Skiwalko
Skiwalko
10 months ago
Reply to  Sabrina

I see your point. 🙂 I guess it all comes down to who your country’s commentator is and whether you decide to read those articles beforehand (though this surely isn’t any front-page news, so there’s still a good chance that you’ll either overlook it or ignore it).

Sabrina
Sabrina
10 months ago
Reply to  Skiwalko

With more people watching it in Youtube without comments, maybe the odds’ influence is decreasing also. We’ve had surprise qualifiers, jury winners, televote winners, top 3 placed entries (if I remember it well, Sunstroke Project barely was pointed as a top 10 contender). It would be great to have a surprise winner, showing everything can happen. I guess the last one was Conchita, but maybe it was easy to predict in the day of the final, I can’t remember.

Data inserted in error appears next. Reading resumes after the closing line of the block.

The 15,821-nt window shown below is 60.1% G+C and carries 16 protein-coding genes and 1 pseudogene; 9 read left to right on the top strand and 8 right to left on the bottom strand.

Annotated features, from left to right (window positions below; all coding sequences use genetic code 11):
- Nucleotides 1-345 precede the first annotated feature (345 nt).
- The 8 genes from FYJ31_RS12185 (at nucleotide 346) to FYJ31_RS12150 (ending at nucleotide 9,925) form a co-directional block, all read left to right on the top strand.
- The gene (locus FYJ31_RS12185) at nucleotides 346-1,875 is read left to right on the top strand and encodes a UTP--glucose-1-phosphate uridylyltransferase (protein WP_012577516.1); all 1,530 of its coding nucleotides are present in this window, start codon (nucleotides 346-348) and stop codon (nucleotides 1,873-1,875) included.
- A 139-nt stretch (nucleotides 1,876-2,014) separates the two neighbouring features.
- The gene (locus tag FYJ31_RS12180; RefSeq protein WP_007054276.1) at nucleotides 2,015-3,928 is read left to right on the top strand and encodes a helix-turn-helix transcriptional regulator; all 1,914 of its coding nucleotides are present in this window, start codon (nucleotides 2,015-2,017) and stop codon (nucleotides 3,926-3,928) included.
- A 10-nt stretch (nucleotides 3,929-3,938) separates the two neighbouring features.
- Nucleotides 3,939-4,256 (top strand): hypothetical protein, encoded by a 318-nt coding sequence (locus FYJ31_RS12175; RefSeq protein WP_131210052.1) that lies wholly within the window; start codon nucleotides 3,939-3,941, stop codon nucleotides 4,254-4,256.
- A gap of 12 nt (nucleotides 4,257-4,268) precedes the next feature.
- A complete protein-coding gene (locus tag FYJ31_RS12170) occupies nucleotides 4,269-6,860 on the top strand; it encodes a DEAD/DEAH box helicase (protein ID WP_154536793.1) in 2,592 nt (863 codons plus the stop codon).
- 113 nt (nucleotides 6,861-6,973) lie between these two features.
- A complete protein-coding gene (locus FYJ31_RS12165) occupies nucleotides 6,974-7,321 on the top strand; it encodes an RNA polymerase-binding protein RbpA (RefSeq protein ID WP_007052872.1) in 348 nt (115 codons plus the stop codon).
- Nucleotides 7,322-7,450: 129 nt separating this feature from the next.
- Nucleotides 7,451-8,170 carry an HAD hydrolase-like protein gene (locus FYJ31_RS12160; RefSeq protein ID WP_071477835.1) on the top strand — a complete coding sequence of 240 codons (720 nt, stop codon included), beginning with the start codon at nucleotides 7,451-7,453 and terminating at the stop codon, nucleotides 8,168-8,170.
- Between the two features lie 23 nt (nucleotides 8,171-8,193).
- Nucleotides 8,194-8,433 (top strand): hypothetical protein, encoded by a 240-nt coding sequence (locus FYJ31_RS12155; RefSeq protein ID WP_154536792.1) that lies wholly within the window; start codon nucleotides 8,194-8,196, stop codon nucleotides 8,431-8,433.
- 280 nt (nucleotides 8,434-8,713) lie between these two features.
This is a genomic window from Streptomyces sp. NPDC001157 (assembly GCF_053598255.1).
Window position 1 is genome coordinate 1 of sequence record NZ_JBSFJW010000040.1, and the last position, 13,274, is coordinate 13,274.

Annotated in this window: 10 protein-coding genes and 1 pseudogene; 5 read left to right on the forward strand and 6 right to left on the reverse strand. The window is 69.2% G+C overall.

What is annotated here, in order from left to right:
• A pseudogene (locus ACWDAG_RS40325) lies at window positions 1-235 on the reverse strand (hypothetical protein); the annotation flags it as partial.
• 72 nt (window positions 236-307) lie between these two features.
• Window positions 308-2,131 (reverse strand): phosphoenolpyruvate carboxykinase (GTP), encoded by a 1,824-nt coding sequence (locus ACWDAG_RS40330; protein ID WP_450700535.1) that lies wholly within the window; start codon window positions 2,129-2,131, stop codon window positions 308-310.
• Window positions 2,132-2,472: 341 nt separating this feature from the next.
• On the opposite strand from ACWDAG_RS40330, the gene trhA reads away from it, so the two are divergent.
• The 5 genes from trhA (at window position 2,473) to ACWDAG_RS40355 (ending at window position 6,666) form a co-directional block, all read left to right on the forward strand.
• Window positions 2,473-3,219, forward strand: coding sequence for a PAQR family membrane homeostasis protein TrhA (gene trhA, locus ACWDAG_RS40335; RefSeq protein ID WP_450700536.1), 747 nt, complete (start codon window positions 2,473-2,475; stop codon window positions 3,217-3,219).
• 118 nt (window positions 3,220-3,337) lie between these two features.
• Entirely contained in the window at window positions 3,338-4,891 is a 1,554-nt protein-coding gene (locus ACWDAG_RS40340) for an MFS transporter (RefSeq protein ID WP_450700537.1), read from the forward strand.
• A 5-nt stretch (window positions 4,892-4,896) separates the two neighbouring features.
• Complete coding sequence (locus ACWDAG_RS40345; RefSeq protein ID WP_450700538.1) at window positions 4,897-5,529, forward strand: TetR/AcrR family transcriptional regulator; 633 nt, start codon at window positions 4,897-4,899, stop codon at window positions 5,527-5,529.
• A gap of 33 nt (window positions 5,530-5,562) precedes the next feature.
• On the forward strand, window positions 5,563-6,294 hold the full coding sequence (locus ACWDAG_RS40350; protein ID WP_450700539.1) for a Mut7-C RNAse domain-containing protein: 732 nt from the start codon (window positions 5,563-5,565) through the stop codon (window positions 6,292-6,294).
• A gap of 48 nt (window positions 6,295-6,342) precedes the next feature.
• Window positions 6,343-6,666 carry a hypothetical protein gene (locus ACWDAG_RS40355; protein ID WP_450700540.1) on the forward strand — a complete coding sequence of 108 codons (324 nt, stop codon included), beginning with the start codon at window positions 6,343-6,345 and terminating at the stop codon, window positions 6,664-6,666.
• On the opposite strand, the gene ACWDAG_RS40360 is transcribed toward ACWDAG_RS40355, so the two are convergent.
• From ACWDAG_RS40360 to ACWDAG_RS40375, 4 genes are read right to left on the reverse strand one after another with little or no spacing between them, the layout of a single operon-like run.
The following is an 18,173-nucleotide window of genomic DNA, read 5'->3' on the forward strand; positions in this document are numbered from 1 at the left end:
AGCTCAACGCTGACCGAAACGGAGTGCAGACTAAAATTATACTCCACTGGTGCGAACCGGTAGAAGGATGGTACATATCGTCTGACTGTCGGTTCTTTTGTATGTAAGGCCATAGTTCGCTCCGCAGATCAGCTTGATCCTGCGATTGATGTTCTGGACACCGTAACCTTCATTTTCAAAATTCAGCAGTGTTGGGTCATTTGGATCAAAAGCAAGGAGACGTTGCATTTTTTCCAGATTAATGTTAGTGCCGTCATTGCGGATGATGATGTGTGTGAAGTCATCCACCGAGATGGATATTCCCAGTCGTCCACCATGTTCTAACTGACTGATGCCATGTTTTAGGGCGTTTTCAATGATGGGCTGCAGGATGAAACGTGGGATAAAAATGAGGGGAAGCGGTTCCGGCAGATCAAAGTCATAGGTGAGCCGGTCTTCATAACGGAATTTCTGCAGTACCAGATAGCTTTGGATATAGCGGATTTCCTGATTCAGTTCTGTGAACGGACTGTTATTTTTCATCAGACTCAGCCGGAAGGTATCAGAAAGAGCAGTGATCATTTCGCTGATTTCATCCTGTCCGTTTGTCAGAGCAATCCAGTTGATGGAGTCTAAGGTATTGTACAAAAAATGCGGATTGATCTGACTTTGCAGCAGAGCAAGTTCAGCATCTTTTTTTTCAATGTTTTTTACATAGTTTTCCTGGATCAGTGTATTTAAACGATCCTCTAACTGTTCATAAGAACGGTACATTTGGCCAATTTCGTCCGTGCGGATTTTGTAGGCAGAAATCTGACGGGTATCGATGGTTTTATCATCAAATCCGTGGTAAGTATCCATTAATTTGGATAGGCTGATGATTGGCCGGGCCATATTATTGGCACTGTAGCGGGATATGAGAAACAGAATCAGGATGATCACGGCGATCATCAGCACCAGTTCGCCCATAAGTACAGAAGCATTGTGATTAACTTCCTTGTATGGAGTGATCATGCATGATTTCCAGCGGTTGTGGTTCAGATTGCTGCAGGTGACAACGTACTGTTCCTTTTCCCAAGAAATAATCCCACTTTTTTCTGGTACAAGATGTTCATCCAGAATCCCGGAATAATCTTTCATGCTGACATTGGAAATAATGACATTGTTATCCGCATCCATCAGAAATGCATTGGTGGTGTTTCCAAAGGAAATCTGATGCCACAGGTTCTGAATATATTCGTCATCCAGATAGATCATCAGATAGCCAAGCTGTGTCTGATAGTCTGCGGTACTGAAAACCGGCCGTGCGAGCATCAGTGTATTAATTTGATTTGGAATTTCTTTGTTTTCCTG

Dawid
Dawid
10 months ago
Reply to  Skiwalko

How about juries who vote based on odds so it wouldn’t look like they have no idea what they’re doing?

Sabrina
Sabrina
10 months ago
Reply to  Dawid

Also a problem. And when a juror is bashed by not placing a favorite high, I guess more of them become afraid of doing the same. On the other hand, it’s clear that some juries downvote the other frontrunners when their country is fighting for the win. Though it’s more a problem of the jurors being unprofessional than bookies’ fault in this matter.

Tuvia
Tuvia
10 months ago
Reply to  Sabrina

I don’t know, buddy. For me the odds have the opposite effect. I will vote for the underdog. The song I really like that has crappy odds, because the ones with good odds “will manage well without my vote.”

Sabrina
Sabrina
10 months ago
Reply to  Tuvia